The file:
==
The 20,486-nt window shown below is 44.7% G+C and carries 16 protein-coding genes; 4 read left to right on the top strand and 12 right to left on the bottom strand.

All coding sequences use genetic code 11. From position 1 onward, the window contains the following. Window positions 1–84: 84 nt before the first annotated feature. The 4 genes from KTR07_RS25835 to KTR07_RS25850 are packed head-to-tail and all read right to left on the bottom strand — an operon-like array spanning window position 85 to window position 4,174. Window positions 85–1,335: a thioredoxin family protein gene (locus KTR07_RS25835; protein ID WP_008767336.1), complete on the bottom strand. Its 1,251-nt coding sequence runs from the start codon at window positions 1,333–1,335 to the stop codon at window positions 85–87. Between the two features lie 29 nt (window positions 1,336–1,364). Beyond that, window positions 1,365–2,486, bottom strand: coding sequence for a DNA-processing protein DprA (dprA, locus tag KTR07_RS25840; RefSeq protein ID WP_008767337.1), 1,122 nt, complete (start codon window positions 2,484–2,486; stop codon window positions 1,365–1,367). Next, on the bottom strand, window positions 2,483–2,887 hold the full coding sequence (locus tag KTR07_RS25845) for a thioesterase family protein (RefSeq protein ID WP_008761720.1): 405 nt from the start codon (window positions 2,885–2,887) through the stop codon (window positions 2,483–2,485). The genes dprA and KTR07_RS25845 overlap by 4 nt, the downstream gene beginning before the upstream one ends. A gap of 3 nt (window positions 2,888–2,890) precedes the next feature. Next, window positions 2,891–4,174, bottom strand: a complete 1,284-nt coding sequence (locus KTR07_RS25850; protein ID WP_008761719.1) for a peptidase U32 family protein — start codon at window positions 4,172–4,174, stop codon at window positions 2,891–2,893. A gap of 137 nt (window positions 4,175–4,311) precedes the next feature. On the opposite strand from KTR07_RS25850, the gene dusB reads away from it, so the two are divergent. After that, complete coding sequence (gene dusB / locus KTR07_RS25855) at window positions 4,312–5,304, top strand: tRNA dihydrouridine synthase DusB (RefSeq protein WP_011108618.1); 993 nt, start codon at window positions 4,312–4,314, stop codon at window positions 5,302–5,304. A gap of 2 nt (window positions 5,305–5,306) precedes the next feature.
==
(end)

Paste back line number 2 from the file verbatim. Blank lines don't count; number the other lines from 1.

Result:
All coding sequences use genetic code 11. From position 1 onward, the window contains the following. Window positions 1–84: 84 nt before the first annotated feature. The 4 genes from KTR07_RS25835 to KTR07_RS25850 are packed head-to-tail and all read right to left on the bottom strand — an operon-like array spanning window position 85 to window position 4,174. Window positions 85–1,335: a thioredoxin family protein gene (locus KTR07_RS25835; protein ID WP_008767336.1), complete on the bottom strand. Its 1,251-nt coding sequence runs from the start codon at window positions 1,333–1,335 to the stop codon at window positions 85–87. Between the two features lie 29 nt (window positions 1,336–1,364). Beyond that, window positions 1,365–2,486, bottom strand: coding sequence for a DNA-processing protein DprA (dprA, locus tag KTR07_RS25840; RefSeq protein ID WP_008767337.1), 1,122 nt, complete (start codon window positions 2,484–2,486; stop codon window positions 1,365–1,367). Next, on the bottom strand, window positions 2,483–2,887 hold the full coding sequence (locus tag KTR07_RS25845) for a thioesterase family protein (RefSeq protein ID WP_008761720.1): 405 nt from the start codon (window positions 2,885–2,887) through the stop codon (window positions 2,483–2,485). The genes dprA and KTR07_RS25845 overlap by 4 nt, the downstream gene beginning before the upstream one ends. A gap of 3 nt (window positions 2,888–2,890) precedes the next feature. Next, window positions 2,891–4,174, bottom strand: a complete 1,284-nt coding sequence (locus KTR07_RS25850; protein ID WP_008761719.1) for a peptidase U32 family protein — start codon at window positions 4,172–4,174, stop codon at window positions 2,891–2,893. A gap of 137 nt (window positions 4,175–4,311) precedes the next feature. On the opposite strand from KTR07_RS25850, the gene dusB reads away from it, so the two are divergent. After that, complete coding sequence (gene dusB / locus KTR07_RS25855) at window positions 4,312–5,304, top strand: tRNA dihydrouridine synthase DusB (RefSeq protein WP_011108618.1); 993 nt, start codon at window positions 4,312–4,314, stop codon at window positions 5,302–5,304. A gap of 2 nt (window positions 5,305–5,306) precedes the next feature.